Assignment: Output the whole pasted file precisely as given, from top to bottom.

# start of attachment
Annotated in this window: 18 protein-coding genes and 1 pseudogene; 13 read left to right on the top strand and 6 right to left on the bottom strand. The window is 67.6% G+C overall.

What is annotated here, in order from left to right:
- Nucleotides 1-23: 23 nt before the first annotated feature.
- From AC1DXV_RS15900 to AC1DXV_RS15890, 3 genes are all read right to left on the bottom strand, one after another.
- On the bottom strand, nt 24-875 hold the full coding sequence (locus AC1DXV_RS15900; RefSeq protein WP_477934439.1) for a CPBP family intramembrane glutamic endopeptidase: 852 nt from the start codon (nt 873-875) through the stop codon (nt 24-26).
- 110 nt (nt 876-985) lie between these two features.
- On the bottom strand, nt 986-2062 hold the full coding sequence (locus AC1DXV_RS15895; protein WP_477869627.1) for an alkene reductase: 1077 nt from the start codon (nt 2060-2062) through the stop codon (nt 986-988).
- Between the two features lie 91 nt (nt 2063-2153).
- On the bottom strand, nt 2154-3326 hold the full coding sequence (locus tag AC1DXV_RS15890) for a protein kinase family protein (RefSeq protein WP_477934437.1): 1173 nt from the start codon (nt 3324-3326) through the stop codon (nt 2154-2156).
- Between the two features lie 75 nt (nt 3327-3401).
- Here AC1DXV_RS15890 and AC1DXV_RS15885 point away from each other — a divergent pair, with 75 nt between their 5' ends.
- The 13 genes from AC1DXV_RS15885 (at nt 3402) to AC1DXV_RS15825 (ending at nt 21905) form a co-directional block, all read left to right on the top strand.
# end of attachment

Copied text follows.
Annotated in this window: 18 protein-coding genes and 1 pseudogene; 13 read left to right on the top strand and 6 right to left on the bottom strand. The window is 67.6% G+C overall.

What is annotated here, in order from left to right:
- Nucleotides 1-23: 23 nt before the first annotated feature.
- From AC1DXV_RS15900 to AC1DXV_RS15890, 3 genes are all read right to left on the bottom strand, one after another.
- On the bottom strand, nt 24-875 hold the full coding sequence (locus AC1DXV_RS15900; RefSeq protein WP_477934439.1) for a CPBP family intramembrane glutamic endopeptidase: 852 nt from the start codon (nt 873-875) through the stop codon (nt 24-26).
- 110 nt (nt 876-985) lie between these two features.
- On the bottom strand, nt 986-2062 hold the full coding sequence (locus AC1DXV_RS15895; protein WP_477869627.1) for an alkene reductase: 1077 nt from the start codon (nt 2060-2062) through the stop codon (nt 986-988).
- Between the two features lie 91 nt (nt 2063-2153).
- On the bottom strand, nt 2154-3326 hold the full coding sequence (locus tag AC1DXV_RS15890) for a protein kinase family protein (RefSeq protein WP_477934437.1): 1173 nt from the start codon (nt 3324-3326) through the stop codon (nt 2154-2156).
- Between the two features lie 75 nt (nt 3327-3401).
- Here AC1DXV_RS15890 and AC1DXV_RS15885 point away from each other — a divergent pair, with 75 nt between their 5' ends.
- The 13 genes from AC1DXV_RS15885 (at nt 3402) to AC1DXV_RS15825 (ending at nt 21905) form a co-directional block, all read left to right on the top strand.